In this paper, the authors investigate performance of a fully implicit formulation and solution method of a diffusion-reaction system modeling radiation diffusion with material energy transfer and a fusion fuel source. In certain parameter regimes this system can lead to a rapid conversion of potential energy into material energy. Accuracy in time integration is essential for a good solution since a major fraction of the fuel can be depleted in a very short time. Such systems arise in a number of application areas including evolution of a star and inertial confinement fusion. Previous work has addressed implicit solution of radiation diffusion problems. Recently Shadid and coauthors have looked at implicit and semi-implicit solution of reaction-diffusion systems. In general they have found that fully implicit is the most accurate method for difficult coupled nonlinear equations. In previous work, they have demonstrated that a method of lines approach coupled with a BDF time integrator and a Newton-Krylov nonlinear solver could efficiently and accurately solve a large-scale, implicit radiation diffusion problem. In this paper, they extend that work to include an additional heating term in the material energy equation and an equation to model the evolution of the reactive fuel density. This system now consists of three coupled equations for radiation energy, material energy, and fuel density. The radiation energy equation includes diffusion and energy exchange with material energy. The material energy equation includes reaction heating and exchange with radiation energy, and the fuel density equation includes its depletion due to the fuel consumption.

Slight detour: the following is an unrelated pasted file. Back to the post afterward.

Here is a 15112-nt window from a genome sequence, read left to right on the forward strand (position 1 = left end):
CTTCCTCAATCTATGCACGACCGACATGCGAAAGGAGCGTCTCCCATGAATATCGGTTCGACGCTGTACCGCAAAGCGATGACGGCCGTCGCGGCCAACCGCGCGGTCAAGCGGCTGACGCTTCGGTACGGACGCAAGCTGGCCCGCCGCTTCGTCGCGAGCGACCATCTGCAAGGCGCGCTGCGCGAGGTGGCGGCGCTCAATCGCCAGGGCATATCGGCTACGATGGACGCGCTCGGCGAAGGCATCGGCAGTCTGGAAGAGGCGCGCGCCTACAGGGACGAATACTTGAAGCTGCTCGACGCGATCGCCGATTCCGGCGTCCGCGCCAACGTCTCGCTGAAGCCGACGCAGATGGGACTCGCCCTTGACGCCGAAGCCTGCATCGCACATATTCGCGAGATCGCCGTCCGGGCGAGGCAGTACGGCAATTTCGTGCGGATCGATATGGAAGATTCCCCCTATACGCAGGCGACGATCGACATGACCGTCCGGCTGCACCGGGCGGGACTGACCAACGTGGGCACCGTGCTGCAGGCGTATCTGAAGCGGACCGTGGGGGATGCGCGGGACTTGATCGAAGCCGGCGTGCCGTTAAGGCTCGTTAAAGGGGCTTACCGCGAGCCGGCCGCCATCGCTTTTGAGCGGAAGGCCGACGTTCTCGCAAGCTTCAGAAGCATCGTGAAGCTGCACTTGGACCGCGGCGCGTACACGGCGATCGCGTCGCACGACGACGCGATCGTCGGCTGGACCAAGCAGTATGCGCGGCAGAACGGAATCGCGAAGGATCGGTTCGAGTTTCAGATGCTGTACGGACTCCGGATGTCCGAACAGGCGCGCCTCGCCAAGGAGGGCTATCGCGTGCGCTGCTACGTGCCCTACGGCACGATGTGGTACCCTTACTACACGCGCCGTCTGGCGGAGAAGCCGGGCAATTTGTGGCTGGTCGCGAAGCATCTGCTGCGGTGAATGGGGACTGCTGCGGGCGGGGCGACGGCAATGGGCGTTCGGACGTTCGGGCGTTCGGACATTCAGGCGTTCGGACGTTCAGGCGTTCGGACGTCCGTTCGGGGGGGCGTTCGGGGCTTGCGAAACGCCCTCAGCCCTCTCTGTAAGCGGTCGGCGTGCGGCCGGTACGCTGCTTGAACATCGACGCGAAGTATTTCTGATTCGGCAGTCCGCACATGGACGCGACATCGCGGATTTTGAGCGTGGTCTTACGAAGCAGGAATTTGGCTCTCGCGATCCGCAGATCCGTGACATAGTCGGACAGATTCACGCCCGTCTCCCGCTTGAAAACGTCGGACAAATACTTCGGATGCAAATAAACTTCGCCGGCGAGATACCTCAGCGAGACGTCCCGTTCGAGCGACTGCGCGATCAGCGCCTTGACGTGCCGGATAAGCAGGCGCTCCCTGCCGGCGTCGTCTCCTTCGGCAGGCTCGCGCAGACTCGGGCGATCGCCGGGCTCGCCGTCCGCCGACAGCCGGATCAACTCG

17. The covariance matrix for the solution vector of an equality-constrained least-squares problem

    NASA Technical Reports Server (NTRS)

    Lawson, C. L.

    1976-01-01

    Methods are given for computing the covariance matrix for the solution vector of an equality-constrained least squares problem. The methods are matched to the solution algorithms given in the book, 'Solving Least Squares Problems.'

  18. Implicit Taylor methods for parabolic problems with nonsmooth data and applications to optimal heat control

    NASA Astrophysics Data System (ADS)

    Al-Zanaidi, M. A.; Grossmann, C.; Noack, A.

    2006-04-01